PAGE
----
WKU graduate Cassandra Warren will pursue a one-year master’s degree in gender, sexuality and society during the 2010-11 school year at the University of Amsterdam on the Huygens Scholarship Programme.
Warren is one of 236 students selected from a pool of 1,700 applicants to receive this prestigious European scholarship. A current employee in the Office of Scholar Development, Warren graduated in 2009 with a degree in psychology and double minors in anthropology and sexuality. She is the daughter of Rene and Charlie Warren of Georgetown, Ky.
The HSP-Huygens Scholarship is offered to outstanding students in the final phase of a bachelor’s degree, or during master’s level studies, and is intended to fund study at an accredited university in the Netherlands for up to two years. The scholarship, worth 29,000 Euros ($38,300 US), covers tuition, visa fees and airfare, as well as providing a monthly living stipend for food, housing and transportation.
“It was a full day before I could tell anyone because I couldn’t quite believe that it was true,” Warren said.
It was during a study abroad course in Amsterdam, led by WKU professors Matt Pruitt and Dan Myers, that Warren first became interested in sexuality studies, as she encountered a culture with different views on the legal and cultural norms of sexuality. She will return to Amsterdam in September to study sex work and feminist thought with the faculty at the University of Amsterdam, one of the largest comprehensive universities in Europe with more than 28,000 students. The one-year master’s in gender, sexuality, and society offers students a unique interdisciplinary approach to questions of gender relations and sexual behavior in a world characterized by increasing globalization.
While at the University of Amsterdam, Warren will work with Professor Mary-Louise Janssen, with whom she has been in continued contact since 2008. Warren said she is particularly excited about this prospect, as Dr. Janssen’s research and service interests overlap significantly with hers.
Dr. Janssen has collaborated with professionals in Colombia to start ESPERANZA, an organization that is dedicated to preventing and combating the trafficking of Latin American women. Her humanitarian efforts parallel Warren’s interests in community involvement. As a volunteer at Hope Harbor in Bowling Green since 2007, Warren advocates for survivors of sexual assault. Warren is dedicated to the prospect of forging a career which will allow her to engage in both academic research and community service.
It has been a long road to Amsterdam for Warren, who first applied for a Fulbright grant and a Rotary Ambassadorial scholarship in 2008 to fund her trip. She was a Rotary finalist that year, but was not selected, nor was she chosen as a Fulbright scholar. Upon consultation with Amy Eckhardt, director of the Office of Scholar Development, Warren traveled to the Netherlands for 12 weeks last summer to take an intensive Dutch language course in order to become more competitive for scholarships.
Her second application for a Fulbright was ultimately unsuccessful, but, as Jeanne Sokolowski, Fulbright Application Coordinator at WKU, said: “It was the best application that Cassie could put together. With competitive scholarships like the Fulbright, there are always factors that are out of your control. Other applicants may have research proposals that are more appealing to the Fulbright Commission of a certain country in a given year.”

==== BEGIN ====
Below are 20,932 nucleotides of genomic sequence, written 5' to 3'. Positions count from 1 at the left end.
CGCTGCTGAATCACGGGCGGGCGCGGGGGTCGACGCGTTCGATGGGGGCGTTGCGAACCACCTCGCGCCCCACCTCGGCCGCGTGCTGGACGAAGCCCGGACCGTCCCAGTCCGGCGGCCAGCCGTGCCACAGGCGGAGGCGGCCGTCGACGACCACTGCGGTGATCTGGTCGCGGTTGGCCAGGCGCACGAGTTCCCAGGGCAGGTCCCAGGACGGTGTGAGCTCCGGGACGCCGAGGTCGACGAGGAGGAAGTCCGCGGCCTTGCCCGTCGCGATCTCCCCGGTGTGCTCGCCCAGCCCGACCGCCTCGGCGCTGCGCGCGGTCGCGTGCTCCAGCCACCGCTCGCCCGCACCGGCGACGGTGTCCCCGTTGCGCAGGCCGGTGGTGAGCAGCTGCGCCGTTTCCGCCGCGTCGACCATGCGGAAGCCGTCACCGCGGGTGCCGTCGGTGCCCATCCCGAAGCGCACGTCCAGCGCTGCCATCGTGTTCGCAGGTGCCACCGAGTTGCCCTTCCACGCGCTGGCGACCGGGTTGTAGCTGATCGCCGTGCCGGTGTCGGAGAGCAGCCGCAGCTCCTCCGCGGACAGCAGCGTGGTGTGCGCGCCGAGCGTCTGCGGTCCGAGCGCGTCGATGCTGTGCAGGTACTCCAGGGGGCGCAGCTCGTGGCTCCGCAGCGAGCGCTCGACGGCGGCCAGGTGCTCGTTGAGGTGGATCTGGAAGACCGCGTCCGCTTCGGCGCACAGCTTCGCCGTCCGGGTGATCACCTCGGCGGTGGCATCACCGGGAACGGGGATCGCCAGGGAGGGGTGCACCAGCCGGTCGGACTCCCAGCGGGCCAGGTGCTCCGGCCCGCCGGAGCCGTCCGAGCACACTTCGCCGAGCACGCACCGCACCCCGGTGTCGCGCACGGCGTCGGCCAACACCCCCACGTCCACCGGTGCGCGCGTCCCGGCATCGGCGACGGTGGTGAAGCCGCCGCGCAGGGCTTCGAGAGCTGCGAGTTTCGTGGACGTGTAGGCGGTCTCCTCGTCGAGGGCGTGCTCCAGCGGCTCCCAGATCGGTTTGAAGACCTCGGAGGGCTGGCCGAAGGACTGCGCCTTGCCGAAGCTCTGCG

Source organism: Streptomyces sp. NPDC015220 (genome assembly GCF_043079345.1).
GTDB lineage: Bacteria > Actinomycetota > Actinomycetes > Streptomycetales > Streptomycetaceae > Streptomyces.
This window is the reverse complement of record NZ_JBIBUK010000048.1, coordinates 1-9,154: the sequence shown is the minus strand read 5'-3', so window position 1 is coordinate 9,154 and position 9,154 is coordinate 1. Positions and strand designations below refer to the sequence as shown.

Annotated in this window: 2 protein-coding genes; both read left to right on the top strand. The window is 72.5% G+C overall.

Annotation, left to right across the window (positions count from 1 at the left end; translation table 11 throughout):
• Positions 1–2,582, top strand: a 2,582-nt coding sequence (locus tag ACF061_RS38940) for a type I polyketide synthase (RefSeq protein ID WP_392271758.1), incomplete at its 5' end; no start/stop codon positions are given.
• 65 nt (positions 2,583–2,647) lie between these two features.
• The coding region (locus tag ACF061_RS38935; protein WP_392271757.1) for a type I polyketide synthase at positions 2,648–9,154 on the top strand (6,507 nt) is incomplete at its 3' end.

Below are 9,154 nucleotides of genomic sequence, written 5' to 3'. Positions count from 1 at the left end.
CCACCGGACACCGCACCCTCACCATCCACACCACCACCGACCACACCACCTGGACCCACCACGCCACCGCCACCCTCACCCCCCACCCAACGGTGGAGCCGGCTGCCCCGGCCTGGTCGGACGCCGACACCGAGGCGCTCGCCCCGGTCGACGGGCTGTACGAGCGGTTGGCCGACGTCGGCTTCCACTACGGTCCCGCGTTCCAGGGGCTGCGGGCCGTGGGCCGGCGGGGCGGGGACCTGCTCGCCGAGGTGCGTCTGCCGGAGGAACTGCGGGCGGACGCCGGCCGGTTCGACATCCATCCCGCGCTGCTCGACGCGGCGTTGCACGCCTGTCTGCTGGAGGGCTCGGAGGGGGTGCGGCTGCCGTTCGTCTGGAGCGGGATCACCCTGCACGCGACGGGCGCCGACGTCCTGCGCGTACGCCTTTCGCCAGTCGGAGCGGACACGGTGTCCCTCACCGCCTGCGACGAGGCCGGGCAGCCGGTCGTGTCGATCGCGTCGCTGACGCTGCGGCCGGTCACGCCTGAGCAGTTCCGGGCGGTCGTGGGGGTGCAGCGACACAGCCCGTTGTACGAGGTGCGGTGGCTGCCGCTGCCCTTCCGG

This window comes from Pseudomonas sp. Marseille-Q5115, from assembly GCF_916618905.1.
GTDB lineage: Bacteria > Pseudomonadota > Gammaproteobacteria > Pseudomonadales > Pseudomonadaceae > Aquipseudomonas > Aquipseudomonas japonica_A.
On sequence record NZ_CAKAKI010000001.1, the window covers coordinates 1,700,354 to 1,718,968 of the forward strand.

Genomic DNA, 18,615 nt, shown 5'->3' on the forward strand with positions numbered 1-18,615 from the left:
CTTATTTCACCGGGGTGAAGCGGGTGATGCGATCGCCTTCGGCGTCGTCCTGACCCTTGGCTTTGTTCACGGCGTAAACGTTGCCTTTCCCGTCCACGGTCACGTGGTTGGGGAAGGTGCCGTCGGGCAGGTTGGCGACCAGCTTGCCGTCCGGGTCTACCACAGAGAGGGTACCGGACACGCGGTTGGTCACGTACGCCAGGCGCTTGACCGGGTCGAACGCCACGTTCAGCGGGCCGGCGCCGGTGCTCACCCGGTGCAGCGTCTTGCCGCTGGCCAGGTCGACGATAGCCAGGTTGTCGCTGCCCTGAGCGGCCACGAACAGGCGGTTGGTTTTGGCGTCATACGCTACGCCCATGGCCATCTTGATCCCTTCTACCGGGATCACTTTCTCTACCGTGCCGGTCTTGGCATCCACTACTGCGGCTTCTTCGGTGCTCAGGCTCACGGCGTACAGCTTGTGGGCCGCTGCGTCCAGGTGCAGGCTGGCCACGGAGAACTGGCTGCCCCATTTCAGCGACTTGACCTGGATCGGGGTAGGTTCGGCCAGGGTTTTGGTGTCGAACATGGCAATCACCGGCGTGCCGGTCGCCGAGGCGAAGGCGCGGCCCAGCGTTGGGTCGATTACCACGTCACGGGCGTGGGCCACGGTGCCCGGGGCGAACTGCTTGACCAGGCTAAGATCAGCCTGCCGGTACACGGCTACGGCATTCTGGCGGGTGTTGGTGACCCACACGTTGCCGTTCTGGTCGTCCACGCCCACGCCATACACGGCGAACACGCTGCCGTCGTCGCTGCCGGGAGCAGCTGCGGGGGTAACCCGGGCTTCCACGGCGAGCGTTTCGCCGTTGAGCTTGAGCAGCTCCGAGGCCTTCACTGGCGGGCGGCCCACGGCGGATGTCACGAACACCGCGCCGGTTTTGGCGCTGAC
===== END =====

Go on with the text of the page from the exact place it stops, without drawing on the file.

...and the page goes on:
Warren’s disappointments did not deter her from searching out other means of financing her dream. “I needed to explore other options for funding, so I met with numerous people to explore other avenues to do what I wanted to do,” Warren said. In addition to applying for scholarships to pay for study in Amsterdam, she also applied to several graduate programs in the United States as an alternative plan. But her real dream was to attend the University of Amsterdam.
“Having applied for several different scholarships over the past few years, I was shocked to see my name on the list of winners,” Warren said, “especially after reading so many standard rejection letters. But I keep those letters, too, as a reminder that many times the world will tell you ‘no’ before you get a ‘yes.’ ”
Warren also acknowledged her family and friends for their unyielding encouragement and support, and the faculty members and mentors, including Dr. Kate Hudephel of WKU’s Anthropology Department, who wrote her numerous letters of recommendations and reviewed countless application drafts.
About the Office of Scholar Development: The Office of Scholar Development is committed to helping students on all campuses and in all majors and degree programs develop the vision, experience and skills to be independent, engaged scholars. Students interested in investigating undergraduate research scholarships such as the National Science Foundation scholarships, or postgraduate funding opportunities, including the Fulbright or Rotary International Scholarships, should call to schedule an appointment with the Office of Scholar Development at (270) 745-2081.
Contact: Jeanne Sokolowski, firstname.lastname@example.org or (270) 745-2081.